When you consider the path that brands take on the journey to success, the most successful businesses all have a multitude of customers who don’t just like them, they really love them.

It’s not that a brand’s success inspires these customers to rally around them though. In fact, we would argue that it’s the collection of passionate customers coming together with the brand itself that has made the best businesses as successful as they are.

Together, brands and their dedicated customers, form a brand community.

What is a brand community?

If someone were to ask us to define a brand community, we’d say:

“A brand community is a group of customers who are invested in a brand beyond what is being sold. These customers want to become a part of the brand itself and will interact with each other, without involving the brand.”

If a brand community comes from customers being invested in a brand, what does that even mean? In this case, investing comes in the form of the emotional connections made when customers put their money, time, and interest into more than just a simple purchase.

No matter how they are made, the purpose of these connections is to build the relationships that will form your brand community.

How can you benefit from forming these relationships and having a brand community though? Not only can they lower your customer acquisition costs through true customer advocacy, but more importantly they enable long-term, sustainable growth based on repeat purchases from high-value customers.

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How to identify a strong brand community

There are lots of great brands in the world. The trouble is determining the difference between companies that just have a recognizable brand and those with a strong brand community.

Brand awareness ≠ brand community

Most marketers will say a brand is strong when it’s the first one that comes to mind in its industry. However, just because we think about Kleenex first when we want tissues doesn’t mean they have a thriving brand community. Your customers, target market, and audience are all different terms with different meanings and none of them are interchangeable with brand community.

If a strong brand community is not the same as a recognizable brand, what should you be looking for to identify an effective brand community?

There are three things that brands with strong communities can achieve with their customers:

  • Acquire
  • Engage
  • Retain
A graphic showing a 3 step loop for building a brand community: 1. Acquire (ads and referrals), 2. Engage (loyalty program and customer experience), 3. (repeat customers and brand advocates). There are graphics corresponding to each step in a pixelated, animated style.
Building a brand community model.

These concepts are simple, but can be difficult to spot in the wild, so let’s take a look at how each of these ideas plays out in examples from some of our favorite brand communities.

Customers are excited to join

If we look at step one–acquisition, it’s all about motivating customers to join the community in the first place. For a community to be effective, it has to have members, so logically the most effective brand communities are ones that excel at showing customers the value of belonging to them.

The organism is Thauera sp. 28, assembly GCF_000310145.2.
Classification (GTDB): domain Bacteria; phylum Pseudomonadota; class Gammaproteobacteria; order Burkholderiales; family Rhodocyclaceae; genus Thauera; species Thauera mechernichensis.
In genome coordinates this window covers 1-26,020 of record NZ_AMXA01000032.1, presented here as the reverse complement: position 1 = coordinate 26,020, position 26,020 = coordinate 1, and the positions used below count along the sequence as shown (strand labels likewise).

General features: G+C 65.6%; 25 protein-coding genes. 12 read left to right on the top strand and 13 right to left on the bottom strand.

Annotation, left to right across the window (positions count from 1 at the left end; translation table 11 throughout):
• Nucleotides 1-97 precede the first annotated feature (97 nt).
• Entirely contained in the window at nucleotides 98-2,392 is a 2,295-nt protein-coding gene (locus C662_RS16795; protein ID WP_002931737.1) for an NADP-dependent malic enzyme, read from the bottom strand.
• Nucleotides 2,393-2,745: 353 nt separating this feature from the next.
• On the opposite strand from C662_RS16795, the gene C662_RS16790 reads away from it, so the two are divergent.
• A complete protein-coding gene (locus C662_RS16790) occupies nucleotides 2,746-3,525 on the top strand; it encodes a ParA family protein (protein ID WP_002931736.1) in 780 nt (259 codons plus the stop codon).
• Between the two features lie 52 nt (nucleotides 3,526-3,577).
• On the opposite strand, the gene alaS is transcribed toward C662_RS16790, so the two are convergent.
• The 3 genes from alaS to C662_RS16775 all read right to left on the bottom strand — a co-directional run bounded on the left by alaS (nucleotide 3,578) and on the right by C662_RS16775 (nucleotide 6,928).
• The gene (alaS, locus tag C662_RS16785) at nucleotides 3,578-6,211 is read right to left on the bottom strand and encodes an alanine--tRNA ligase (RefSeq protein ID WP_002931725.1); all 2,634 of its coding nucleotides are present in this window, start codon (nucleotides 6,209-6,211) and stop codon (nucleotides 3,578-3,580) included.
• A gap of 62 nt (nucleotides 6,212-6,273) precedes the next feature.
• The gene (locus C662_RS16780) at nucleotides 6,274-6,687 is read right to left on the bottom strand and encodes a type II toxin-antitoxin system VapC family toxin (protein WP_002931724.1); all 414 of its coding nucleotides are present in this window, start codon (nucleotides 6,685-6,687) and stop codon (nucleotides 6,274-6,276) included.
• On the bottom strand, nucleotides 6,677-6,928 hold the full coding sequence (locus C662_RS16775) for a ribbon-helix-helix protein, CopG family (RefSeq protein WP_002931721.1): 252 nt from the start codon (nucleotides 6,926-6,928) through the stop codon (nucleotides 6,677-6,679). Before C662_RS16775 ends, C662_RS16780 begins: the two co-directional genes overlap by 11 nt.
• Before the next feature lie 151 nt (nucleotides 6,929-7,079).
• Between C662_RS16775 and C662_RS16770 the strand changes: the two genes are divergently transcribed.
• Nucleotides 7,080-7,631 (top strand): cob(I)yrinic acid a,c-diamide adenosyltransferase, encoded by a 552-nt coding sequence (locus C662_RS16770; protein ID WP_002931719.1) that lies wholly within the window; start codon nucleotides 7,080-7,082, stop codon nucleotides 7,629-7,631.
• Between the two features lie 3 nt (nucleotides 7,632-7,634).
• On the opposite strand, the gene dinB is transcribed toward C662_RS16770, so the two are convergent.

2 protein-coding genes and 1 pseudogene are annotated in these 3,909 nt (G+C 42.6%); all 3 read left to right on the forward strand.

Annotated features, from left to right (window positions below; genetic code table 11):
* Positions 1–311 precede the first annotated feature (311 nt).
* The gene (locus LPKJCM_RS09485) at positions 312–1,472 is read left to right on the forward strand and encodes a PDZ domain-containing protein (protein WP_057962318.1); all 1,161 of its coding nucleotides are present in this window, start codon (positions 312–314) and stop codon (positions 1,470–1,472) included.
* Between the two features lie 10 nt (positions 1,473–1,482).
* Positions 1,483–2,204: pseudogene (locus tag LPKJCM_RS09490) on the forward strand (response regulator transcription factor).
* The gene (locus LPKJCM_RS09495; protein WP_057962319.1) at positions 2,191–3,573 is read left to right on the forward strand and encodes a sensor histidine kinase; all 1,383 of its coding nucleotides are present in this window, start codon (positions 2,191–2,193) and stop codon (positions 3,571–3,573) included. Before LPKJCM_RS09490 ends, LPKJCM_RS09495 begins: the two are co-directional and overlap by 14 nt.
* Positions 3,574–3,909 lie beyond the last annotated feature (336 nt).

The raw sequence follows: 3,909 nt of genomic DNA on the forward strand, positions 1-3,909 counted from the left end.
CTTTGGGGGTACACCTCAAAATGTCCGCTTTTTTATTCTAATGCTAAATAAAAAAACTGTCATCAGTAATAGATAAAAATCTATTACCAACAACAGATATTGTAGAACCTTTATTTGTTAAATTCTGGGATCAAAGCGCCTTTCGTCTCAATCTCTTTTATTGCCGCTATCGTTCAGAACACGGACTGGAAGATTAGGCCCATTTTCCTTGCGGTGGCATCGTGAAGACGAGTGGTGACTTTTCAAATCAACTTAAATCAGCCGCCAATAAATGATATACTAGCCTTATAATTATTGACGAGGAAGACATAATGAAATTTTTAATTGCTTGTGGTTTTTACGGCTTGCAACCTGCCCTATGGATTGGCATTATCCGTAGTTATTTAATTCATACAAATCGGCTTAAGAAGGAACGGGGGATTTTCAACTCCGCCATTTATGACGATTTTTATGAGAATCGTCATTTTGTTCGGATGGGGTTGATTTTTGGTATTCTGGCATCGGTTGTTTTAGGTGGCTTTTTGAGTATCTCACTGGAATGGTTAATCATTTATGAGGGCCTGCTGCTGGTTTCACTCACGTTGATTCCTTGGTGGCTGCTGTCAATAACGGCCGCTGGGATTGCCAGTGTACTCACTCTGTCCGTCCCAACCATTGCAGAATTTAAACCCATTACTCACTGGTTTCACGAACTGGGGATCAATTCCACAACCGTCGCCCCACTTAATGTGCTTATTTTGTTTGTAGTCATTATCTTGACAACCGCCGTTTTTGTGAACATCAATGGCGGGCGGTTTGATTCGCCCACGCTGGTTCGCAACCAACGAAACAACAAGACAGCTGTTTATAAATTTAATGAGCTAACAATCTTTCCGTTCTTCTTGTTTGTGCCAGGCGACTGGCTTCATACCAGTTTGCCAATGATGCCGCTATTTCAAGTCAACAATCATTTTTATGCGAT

One way to establish this value is with a welcome reward such as a referral reward or points for account creation, but this is not the only way. The important thing is to establish and communicate clear value, like this example from MudLOVE.

A screenshot of the Blog page on MudLOVE’s website. It shows 4 blog articles with images of customers and MudLOVE bracelets. The blogs are: Being Well, Serving Well, MudFOLK: Tori, Changing a Community, and Reflections on Fatherhood. On the side of the page, there is a feed titled: Stories from Our Community. There are 4 small images and titles of more blogs: Hiking for Mom, It Takes a Village, My Story of Fertility, and 38 Days in the ICU.
MudLOVE shares customer stories on its blog.

They’ve built their community around the vision of inspiring others and providing clean water to those in need. Before they’ve even purchased any products yet, shoppers are excited to join the MudLOVE community and be part of the story they are telling. MudLOVE’s blog is full of customer stories as they share what the products mean to them.

Any brand can do this, and they don’t have to be a social enterprise like MudLOVE to create a desire to belong either. All it takes is knowing what your customers care about most and inviting them to join you (and each other) in celebrating it.

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Members are motivated to engage

Once members have joined a community they need to actually do something to be considered active members of it. That’s why the strongest communities encourage their members to get engaged in ways that have benefits in the long and short term.

Long term engagement could be as simple as motivating members to earn the prestige of achieving a top-level VIP tier. Smaller scale micro-actions, on the other hand, benefit you and your members in the short term to prompt regular and consistent interaction with your community. Combining these two types of engagement is what separates ok brand communities from great ones.